This Bernie Sanders Wish Might Still Come True

Sen. Bernie Sanders entered the crucial June 7 primaries nearly 300 pledged delegates behind Sec. Hillary Clinton, a gap he could not close. Sanders and his supporters were still holding out for a possible comeback, and Sanders' campaign repeatedly floated the idea of relying on superdelegates to tip the Democratic nomination in his favor. But winning the nomination wasn't the only goal Sanders had. After a series of losses at the end of April, Sanders announced another mission in a statement: "to fight for a progressive party platform." Will Sanders change the Democratic Party?

The official party platform will be shaped at the Democratic National Convention in July. Usually, the chair of the Democratic National Committee (currently Debbie Wasserman Schultz) selects all 15 members of the platform committee. But in an unprecedented move, presumably to alleviate some of the disdain coming from Sanders supporters, party leaders decided to allow Clinton and Sanders to each select platform committee members according to their share of the popular vote in the primaries through May 23. Sanders selected five members, Clinton selected six, and Wasserman Schultz chose the remaining four. Sanders' progressive picks included Cornel West, the famed racial justice activist, and Palestinian rights activist James Zogby.


Sanders has some lofty goals for the Democratic Party platform, and it remains to be seen how many — if any — of those goals will be achieved by the inclusion of his selected committee members. Sanders' aspirations for the platform include breaking up big banks, instituting a carbon tax, and single-payer health care, The Washington Post reported.

The 2016 primary season has simultaneously inspired citizens to enter the political process and left many feeling embittered and estranged from it, both likely due to the presence of outsider candidates on the right and left. Sanders has performed strongly among independents, young people, and first-time voters (demographics that admit of overlap), igniting interest in the election among people who believe that the Democratic Party, and its presumptive nominee Hillary Clinton, are not progressive enough. According to a McClatchy-Marist poll, about one quarter of Sanders supporters have said they will not vote for Clinton should she be the nominee, indicating that their allegiance to the Democratic Party hinges not necessarily on Sanders himself, but on the progressive policies for which he stands.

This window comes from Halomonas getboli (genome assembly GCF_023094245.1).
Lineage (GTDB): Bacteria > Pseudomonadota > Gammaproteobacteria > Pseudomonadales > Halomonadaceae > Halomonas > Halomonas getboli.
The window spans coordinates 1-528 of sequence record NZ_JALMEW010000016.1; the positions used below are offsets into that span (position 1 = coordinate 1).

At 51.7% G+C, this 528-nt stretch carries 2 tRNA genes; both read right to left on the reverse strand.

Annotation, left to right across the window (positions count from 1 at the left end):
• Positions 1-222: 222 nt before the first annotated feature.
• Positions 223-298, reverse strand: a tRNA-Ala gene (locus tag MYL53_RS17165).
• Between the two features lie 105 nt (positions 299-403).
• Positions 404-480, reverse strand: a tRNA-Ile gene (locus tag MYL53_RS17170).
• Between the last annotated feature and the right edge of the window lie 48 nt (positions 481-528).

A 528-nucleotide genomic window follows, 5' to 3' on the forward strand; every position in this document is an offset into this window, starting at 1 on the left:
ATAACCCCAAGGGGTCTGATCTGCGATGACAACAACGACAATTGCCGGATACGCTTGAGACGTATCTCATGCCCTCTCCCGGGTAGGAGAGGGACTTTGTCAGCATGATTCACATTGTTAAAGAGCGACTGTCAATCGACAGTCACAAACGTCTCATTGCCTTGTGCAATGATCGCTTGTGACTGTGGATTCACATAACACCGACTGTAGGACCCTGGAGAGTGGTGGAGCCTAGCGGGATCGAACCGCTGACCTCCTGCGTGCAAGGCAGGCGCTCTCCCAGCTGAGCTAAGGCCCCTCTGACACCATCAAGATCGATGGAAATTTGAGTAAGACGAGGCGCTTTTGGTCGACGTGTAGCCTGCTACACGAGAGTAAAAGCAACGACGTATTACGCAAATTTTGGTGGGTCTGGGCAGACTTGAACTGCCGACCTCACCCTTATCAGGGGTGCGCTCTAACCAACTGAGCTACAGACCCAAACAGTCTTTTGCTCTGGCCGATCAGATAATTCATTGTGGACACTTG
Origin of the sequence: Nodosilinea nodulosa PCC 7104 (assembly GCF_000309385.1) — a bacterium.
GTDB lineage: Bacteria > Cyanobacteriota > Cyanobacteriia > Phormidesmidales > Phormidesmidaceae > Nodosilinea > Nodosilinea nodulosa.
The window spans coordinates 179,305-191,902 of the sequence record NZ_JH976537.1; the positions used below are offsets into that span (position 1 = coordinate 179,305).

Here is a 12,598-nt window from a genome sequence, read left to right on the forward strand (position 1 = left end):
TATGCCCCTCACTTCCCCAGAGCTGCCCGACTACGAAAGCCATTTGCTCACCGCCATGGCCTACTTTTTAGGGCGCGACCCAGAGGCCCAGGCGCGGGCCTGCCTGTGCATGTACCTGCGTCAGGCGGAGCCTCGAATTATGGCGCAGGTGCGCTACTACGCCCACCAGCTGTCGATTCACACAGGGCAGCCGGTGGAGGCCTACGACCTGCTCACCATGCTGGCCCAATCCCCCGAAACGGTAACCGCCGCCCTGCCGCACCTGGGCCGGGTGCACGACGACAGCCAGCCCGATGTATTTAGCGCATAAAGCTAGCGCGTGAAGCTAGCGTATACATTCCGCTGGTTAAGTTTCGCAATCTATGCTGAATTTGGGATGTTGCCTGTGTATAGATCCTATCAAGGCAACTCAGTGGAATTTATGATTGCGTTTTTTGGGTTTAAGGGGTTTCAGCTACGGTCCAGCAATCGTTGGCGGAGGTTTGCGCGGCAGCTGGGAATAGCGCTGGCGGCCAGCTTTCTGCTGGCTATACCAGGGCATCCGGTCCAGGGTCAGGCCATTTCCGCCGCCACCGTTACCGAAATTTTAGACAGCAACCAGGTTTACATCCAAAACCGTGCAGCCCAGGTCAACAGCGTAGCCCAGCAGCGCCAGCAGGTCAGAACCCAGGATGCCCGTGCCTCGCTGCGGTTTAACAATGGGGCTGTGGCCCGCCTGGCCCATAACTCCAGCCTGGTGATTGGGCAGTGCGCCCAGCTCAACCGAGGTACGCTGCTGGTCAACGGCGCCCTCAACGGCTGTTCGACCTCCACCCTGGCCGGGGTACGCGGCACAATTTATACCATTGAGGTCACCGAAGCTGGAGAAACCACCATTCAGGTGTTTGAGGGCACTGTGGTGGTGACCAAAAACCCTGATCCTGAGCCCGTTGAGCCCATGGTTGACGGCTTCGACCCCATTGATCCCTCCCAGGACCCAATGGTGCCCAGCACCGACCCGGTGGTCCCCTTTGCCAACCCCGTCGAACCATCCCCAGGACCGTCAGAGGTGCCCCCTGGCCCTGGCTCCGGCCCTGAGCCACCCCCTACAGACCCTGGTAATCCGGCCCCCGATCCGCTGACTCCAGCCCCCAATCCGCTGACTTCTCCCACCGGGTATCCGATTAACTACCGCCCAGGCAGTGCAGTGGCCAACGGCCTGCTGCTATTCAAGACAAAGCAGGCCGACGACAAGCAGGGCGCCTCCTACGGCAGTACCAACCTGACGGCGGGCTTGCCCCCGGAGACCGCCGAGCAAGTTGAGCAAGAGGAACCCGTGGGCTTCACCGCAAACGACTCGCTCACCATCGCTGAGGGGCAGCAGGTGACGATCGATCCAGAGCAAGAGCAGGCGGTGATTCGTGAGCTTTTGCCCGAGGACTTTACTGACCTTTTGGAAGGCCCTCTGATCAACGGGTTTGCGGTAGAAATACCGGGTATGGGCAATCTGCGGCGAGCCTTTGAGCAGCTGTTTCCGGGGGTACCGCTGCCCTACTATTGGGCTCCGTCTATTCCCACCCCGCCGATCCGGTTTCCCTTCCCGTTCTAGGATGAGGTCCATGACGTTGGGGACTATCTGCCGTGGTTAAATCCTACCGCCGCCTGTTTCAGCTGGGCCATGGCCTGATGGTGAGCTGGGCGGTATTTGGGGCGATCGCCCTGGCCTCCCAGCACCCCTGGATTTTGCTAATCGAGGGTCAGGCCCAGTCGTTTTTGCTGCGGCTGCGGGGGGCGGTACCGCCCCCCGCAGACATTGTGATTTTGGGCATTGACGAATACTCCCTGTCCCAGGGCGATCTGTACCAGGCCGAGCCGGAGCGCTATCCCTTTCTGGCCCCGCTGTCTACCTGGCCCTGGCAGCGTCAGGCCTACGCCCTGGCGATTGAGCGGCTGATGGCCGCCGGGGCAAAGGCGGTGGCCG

Therefore, the Democratic Party can only expect to incorporate more people into the fold — and possibly prevent losing some who are already in it — by accommodating, at least to some extent, the more progressive policies advanced by Sanders. Though Sanders has not won a majority of the popular vote, the fact that such a supposed long-shot candidate has been able to perform as well as he has in the 2016 primaries indicates that the progressive force is strong among the U.S. electorate, even if not quite the new norm.

Not everyone is convinced the Democratic Party is capable of becoming more progressive — or, at least, progressive enough to suit their demands. Green Party presidential candidate Jill Stein penned a letter to Sanders asking him to join forces with the the third party, referring to the Democratic Party as a "corporate political machine" that "mobilizes to quash revolution in its ranks."

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The question is not only whether Sanders will have any real influence over the party platform; it's also whether it'll represent a sufficient progressive shift in the eyes of Sanders supporters. Of course, if that happened, it would disaffect more moderate Democrats. But it would open the party up to the now-largest generation, millennials, who skew progressive on the issues. And that would be a real victory for Sanders and his supporters.